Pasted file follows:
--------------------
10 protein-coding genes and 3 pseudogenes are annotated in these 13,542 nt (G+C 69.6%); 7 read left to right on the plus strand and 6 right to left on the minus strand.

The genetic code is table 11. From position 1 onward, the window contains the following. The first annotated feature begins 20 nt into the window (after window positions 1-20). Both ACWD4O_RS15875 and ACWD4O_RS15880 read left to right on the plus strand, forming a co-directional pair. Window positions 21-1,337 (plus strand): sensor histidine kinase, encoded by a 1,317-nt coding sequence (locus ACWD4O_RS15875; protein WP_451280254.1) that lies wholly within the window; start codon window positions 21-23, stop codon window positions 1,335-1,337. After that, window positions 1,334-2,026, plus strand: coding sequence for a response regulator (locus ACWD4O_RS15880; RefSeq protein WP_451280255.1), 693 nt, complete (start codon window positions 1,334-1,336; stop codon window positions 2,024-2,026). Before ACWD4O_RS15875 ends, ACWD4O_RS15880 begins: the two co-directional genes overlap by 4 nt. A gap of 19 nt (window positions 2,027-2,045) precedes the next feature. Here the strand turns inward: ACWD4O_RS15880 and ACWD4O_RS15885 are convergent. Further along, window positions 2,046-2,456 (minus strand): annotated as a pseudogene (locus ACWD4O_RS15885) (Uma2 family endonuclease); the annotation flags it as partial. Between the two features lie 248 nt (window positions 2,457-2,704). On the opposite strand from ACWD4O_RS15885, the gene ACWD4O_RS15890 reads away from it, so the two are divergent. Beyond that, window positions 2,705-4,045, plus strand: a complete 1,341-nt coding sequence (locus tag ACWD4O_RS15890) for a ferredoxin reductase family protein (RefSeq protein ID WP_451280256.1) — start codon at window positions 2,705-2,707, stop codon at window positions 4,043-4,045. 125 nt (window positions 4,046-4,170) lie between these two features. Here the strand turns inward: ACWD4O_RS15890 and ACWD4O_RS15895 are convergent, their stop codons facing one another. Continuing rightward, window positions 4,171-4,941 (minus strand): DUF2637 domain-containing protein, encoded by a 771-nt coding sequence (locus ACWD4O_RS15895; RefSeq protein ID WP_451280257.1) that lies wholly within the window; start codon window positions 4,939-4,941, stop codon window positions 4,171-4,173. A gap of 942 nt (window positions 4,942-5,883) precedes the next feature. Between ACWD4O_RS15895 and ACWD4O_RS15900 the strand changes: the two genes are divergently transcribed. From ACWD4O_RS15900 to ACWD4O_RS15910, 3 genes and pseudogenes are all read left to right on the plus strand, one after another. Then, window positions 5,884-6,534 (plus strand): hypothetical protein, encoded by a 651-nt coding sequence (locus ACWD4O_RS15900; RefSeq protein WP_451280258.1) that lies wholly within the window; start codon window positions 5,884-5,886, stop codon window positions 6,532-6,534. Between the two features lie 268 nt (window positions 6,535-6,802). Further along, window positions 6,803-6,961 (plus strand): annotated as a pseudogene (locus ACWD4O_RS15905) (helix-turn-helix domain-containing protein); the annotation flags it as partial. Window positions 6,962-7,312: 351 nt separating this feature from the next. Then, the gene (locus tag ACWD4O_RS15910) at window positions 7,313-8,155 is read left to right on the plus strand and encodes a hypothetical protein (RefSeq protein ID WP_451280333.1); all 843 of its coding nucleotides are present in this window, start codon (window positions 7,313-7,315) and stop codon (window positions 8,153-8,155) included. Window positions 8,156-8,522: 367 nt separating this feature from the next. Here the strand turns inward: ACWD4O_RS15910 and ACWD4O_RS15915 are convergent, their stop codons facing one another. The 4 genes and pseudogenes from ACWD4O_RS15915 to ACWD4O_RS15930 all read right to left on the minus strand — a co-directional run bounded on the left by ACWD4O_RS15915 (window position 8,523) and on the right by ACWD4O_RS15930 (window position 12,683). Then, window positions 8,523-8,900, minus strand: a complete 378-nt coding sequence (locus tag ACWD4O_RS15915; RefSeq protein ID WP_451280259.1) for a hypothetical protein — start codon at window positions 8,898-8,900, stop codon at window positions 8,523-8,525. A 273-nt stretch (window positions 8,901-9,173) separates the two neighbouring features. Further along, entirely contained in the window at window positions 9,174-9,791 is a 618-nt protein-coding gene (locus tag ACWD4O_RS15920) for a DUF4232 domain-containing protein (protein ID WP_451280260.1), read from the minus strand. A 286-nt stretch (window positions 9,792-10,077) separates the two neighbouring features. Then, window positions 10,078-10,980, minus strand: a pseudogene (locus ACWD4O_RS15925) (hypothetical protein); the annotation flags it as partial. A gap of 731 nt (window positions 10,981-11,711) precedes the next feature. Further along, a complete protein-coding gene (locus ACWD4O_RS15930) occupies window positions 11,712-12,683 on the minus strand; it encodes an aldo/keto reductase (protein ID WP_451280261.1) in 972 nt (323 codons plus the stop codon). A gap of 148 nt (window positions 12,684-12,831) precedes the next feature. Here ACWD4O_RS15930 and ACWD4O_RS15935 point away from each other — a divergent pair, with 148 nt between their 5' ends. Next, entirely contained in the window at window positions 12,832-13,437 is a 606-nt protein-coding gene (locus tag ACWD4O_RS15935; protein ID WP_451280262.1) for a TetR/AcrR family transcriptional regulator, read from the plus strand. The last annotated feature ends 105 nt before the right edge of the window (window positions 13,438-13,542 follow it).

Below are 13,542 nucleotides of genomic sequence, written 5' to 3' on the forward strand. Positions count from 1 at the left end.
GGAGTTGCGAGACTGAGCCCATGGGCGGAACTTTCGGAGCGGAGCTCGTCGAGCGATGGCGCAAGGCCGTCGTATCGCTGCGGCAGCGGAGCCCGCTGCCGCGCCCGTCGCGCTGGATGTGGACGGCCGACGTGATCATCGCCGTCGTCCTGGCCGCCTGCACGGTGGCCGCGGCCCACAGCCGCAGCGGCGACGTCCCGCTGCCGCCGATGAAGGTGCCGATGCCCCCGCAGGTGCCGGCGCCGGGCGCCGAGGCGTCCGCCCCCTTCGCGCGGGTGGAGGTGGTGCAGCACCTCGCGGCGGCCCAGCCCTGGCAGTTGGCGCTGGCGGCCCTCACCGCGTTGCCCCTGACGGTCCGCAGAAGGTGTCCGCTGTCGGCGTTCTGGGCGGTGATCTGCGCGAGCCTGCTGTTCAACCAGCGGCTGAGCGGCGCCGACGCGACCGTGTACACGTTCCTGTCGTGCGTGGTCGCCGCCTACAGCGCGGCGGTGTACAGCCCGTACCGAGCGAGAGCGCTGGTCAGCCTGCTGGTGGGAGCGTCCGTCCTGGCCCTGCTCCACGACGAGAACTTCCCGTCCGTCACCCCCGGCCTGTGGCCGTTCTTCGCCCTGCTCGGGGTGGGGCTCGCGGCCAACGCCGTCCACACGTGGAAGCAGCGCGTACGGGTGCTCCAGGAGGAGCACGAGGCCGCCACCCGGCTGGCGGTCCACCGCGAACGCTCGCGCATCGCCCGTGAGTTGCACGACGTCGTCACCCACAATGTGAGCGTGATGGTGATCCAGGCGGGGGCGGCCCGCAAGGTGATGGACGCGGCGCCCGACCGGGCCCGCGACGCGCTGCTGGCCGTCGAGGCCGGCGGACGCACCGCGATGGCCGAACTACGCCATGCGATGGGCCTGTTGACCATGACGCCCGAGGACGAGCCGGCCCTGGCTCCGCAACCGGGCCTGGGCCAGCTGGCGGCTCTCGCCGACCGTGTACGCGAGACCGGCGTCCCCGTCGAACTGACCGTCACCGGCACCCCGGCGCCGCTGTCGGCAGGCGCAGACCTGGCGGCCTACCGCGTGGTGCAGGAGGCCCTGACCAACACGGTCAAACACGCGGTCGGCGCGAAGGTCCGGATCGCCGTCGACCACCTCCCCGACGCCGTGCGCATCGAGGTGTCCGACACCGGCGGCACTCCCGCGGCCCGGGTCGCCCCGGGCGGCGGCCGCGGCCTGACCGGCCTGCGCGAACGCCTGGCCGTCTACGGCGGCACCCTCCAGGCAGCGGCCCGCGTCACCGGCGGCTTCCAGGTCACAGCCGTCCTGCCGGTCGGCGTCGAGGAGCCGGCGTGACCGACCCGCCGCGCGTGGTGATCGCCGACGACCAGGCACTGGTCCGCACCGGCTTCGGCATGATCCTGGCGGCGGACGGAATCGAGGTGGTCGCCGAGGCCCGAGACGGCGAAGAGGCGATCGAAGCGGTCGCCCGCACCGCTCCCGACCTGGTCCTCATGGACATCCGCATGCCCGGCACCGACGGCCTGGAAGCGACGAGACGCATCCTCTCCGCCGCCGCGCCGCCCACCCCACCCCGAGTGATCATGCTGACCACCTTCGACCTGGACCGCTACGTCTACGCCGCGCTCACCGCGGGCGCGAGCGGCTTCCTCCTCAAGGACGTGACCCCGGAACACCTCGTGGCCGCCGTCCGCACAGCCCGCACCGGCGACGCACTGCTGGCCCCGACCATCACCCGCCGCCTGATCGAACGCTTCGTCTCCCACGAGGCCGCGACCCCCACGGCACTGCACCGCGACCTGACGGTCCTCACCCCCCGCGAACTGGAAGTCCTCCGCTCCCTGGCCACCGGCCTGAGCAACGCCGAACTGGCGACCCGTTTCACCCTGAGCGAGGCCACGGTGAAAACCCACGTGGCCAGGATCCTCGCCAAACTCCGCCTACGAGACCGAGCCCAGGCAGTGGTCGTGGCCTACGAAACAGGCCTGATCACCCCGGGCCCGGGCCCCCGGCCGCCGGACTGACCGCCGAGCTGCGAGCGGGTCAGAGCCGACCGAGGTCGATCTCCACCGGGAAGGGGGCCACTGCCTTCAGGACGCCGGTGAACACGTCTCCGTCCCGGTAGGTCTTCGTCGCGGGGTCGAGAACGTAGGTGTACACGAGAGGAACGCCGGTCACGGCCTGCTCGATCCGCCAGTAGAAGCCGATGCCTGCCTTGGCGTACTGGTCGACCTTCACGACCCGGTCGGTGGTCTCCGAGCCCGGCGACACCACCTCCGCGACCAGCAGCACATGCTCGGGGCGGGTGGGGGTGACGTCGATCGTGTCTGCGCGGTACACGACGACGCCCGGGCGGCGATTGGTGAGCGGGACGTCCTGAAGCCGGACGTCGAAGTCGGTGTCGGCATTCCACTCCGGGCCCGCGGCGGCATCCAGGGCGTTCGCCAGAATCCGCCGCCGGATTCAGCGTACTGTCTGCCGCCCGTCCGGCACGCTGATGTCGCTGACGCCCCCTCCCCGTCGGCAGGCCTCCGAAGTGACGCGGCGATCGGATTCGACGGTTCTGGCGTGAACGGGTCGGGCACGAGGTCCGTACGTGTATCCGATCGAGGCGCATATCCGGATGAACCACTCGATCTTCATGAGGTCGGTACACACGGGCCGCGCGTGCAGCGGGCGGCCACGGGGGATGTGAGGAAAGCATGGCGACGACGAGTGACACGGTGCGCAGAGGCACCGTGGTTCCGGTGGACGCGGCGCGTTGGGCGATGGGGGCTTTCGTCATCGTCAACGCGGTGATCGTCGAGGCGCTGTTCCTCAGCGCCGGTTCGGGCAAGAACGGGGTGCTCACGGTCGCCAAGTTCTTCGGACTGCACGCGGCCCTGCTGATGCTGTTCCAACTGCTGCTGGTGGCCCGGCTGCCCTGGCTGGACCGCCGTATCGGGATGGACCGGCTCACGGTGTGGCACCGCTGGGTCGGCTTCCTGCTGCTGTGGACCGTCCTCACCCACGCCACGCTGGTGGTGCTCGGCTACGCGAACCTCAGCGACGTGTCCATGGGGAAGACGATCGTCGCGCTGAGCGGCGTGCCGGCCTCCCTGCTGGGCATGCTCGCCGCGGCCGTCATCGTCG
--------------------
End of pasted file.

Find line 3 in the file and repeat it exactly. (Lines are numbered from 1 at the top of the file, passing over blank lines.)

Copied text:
Below are 13,542 nucleotides of genomic sequence, written 5' to 3' on the forward strand. Positions count from 1 at the left end.